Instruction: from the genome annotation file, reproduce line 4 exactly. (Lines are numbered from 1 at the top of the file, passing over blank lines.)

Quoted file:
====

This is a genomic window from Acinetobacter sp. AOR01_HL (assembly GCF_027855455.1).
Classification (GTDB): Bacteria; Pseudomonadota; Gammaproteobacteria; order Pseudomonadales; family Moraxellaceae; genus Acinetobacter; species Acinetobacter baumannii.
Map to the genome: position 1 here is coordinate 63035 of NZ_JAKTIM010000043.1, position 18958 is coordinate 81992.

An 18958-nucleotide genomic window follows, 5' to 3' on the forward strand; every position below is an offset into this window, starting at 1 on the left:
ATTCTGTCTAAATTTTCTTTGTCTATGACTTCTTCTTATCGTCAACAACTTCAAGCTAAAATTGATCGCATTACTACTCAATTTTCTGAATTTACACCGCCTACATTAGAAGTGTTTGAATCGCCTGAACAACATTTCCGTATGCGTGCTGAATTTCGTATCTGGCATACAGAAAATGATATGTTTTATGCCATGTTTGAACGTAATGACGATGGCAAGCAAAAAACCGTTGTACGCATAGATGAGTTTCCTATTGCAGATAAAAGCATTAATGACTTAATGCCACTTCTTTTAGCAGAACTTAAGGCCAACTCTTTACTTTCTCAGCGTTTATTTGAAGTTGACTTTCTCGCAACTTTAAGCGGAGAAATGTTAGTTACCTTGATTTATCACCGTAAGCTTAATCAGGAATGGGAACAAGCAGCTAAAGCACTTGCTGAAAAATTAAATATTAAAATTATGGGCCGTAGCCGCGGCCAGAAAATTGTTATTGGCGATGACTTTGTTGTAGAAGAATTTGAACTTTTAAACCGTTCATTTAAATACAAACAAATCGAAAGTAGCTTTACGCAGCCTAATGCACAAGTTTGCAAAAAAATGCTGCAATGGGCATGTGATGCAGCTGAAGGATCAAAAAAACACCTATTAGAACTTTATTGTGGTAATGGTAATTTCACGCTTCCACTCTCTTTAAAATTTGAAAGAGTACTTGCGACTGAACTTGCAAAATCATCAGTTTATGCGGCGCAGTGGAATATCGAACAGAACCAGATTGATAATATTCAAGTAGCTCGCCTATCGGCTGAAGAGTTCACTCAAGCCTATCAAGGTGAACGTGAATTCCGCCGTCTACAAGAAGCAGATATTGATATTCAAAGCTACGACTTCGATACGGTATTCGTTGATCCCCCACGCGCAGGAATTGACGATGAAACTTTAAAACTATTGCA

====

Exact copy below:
An 18958-nucleotide genomic window follows, 5' to 3' on the forward strand; every position below is an offset into this window, starting at 1 on the left: